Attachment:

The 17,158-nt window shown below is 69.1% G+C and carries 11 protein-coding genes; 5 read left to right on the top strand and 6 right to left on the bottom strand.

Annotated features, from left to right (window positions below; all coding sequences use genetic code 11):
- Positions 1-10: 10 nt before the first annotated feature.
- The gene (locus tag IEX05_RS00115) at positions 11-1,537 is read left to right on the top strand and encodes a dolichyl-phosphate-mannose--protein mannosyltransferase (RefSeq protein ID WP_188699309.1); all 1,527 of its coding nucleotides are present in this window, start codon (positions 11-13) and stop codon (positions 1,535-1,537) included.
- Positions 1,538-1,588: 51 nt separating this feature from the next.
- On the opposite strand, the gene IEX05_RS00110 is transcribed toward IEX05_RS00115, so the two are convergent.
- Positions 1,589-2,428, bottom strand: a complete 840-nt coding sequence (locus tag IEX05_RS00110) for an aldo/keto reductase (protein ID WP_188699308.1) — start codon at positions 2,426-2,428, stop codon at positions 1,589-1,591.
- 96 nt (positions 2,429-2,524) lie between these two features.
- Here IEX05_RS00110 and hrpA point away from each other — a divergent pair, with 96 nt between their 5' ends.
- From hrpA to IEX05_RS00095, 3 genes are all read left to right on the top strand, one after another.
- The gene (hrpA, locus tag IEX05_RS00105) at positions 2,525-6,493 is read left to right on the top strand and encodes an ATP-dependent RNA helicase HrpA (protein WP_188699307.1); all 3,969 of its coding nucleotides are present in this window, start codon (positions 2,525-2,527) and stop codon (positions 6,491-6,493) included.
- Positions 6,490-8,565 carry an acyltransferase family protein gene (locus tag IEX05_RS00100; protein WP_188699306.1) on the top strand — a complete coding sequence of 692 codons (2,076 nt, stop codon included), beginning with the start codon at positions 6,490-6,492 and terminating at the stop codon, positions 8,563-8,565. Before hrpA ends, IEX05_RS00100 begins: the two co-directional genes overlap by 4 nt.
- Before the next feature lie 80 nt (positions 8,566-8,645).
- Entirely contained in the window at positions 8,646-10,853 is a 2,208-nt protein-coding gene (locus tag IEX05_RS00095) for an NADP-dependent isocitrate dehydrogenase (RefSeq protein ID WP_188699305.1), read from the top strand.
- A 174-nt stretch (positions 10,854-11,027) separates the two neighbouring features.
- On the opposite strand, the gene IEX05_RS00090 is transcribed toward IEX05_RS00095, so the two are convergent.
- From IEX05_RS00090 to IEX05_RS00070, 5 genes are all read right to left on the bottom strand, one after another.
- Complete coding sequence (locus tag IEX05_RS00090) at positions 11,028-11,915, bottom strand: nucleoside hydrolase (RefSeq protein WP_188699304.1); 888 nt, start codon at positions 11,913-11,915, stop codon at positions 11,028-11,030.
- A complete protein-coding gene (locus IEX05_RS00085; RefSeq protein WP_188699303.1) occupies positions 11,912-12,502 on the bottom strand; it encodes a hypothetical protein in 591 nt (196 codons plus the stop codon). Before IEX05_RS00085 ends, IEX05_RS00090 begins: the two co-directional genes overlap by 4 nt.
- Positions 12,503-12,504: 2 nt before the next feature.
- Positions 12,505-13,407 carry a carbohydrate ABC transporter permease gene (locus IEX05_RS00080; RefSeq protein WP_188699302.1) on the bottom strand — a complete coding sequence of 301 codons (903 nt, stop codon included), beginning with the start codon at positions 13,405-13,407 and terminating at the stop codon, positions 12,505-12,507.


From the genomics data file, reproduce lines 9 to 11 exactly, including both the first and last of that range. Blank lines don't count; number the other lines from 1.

- Here IEX05_RS00110 and hrpA point away from each other — a divergent pair, with 96 nt between their 5' ends.
- From hrpA to IEX05_RS00095, 3 genes are all read left to right on the top strand, one after another.
- The gene (hrpA, locus tag IEX05_RS00105) at positions 2,525-6,493 is read left to right on the top strand and encodes an ATP-dependent RNA helicase HrpA (protein WP_188699307.1); all 3,969 of its coding nucleotides are present in this window, start codon (positions 2,525-2,527) and stop codon (positions 6,491-6,493) included.